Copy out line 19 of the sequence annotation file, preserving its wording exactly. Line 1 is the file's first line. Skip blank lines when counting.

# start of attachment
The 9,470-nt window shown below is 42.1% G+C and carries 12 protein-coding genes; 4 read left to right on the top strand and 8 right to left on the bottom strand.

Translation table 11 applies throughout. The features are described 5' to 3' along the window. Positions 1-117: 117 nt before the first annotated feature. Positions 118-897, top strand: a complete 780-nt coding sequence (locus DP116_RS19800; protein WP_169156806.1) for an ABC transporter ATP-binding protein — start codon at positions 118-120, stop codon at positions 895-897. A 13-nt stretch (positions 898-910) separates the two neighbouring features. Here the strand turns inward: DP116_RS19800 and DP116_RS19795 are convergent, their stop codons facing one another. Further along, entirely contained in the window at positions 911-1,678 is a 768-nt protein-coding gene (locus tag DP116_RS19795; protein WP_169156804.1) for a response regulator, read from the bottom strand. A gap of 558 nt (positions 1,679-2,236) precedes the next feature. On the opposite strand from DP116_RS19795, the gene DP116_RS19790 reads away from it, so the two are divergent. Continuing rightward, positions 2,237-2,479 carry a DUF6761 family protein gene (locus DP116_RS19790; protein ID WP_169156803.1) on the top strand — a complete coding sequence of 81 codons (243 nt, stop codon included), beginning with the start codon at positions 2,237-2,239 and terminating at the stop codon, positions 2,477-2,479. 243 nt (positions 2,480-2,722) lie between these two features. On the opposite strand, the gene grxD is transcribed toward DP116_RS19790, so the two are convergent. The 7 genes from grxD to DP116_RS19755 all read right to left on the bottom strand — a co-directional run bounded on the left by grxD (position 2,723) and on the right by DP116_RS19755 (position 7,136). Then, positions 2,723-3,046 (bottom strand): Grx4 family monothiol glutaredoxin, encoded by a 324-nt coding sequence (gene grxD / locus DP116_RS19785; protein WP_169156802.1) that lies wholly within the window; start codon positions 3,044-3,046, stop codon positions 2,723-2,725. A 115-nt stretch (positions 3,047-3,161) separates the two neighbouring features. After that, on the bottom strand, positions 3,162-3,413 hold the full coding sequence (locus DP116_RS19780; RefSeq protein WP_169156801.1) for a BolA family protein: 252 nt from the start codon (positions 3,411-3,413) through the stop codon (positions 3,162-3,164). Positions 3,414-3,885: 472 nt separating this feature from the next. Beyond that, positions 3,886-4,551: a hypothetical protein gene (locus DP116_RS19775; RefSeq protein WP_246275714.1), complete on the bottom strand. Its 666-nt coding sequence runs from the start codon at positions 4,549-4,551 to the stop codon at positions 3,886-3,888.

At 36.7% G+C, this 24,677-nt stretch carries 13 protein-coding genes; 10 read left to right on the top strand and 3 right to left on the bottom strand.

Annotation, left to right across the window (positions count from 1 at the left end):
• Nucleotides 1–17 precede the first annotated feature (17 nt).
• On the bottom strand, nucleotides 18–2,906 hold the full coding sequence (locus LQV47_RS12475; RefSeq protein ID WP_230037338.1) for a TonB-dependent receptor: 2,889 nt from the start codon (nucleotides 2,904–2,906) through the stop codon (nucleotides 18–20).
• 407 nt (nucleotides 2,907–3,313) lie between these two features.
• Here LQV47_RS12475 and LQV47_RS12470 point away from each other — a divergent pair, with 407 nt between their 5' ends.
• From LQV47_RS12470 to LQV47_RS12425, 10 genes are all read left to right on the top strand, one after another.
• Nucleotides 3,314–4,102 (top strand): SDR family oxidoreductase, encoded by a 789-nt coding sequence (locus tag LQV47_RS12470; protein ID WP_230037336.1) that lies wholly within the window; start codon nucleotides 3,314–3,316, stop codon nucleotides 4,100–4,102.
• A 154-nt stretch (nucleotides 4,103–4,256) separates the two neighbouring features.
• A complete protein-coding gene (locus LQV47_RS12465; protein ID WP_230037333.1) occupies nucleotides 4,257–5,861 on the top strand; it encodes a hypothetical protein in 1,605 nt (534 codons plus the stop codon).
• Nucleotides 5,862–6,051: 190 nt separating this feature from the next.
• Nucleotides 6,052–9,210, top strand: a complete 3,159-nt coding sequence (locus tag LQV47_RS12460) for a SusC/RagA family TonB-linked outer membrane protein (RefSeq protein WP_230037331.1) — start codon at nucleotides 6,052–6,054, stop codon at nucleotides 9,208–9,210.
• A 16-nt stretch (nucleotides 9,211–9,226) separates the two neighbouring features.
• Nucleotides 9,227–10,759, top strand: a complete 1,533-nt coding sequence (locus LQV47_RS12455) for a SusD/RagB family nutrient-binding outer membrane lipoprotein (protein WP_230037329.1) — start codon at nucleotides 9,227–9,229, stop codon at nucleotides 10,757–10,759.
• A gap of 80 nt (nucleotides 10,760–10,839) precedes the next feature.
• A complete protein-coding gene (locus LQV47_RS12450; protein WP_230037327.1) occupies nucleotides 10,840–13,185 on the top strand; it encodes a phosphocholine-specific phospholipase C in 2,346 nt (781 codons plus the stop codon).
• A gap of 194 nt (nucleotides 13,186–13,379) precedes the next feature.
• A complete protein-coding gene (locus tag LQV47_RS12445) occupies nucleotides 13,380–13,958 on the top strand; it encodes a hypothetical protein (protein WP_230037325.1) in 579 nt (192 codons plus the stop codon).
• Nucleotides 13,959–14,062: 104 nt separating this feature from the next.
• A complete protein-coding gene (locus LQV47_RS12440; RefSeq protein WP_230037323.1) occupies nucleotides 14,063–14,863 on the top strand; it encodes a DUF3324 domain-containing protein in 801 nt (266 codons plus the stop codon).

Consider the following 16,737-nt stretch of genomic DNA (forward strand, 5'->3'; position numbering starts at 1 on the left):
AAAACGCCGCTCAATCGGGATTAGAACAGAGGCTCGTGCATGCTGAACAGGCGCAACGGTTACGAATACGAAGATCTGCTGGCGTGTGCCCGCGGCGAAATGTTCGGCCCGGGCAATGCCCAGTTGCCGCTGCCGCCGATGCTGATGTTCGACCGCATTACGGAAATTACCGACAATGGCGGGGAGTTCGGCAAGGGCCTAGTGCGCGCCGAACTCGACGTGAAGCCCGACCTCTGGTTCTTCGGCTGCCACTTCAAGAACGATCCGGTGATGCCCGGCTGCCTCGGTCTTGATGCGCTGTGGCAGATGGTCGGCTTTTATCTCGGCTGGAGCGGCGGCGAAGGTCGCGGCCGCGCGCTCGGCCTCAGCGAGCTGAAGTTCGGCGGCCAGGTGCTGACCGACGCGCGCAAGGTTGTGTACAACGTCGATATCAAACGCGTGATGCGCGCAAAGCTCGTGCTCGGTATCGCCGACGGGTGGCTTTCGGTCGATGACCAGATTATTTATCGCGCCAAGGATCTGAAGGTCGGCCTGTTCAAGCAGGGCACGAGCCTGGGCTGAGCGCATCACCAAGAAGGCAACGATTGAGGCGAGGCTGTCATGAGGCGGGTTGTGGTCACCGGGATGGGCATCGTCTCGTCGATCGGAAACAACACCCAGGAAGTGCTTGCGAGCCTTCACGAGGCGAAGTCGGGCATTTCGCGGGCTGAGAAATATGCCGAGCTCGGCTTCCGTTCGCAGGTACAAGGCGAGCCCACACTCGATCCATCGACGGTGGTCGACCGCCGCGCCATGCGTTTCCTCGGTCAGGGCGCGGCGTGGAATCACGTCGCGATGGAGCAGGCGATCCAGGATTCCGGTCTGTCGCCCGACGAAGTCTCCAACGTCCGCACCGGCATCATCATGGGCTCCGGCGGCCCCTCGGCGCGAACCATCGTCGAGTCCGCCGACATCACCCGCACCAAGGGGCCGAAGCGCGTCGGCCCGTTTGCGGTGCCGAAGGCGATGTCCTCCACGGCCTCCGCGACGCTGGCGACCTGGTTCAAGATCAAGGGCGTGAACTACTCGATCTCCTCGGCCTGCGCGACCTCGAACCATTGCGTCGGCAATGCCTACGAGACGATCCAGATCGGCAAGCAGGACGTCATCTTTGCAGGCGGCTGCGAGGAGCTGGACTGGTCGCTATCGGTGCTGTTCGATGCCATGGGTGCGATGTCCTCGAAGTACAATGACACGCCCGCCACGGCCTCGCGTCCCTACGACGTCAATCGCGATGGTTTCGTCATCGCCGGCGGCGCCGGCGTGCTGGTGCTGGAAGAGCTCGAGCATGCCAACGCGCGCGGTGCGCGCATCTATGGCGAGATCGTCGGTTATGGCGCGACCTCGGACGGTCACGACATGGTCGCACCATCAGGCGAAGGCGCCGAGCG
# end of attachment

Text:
• A gap of 194 nt (nucleotides 13,186–13,379) precedes the next feature.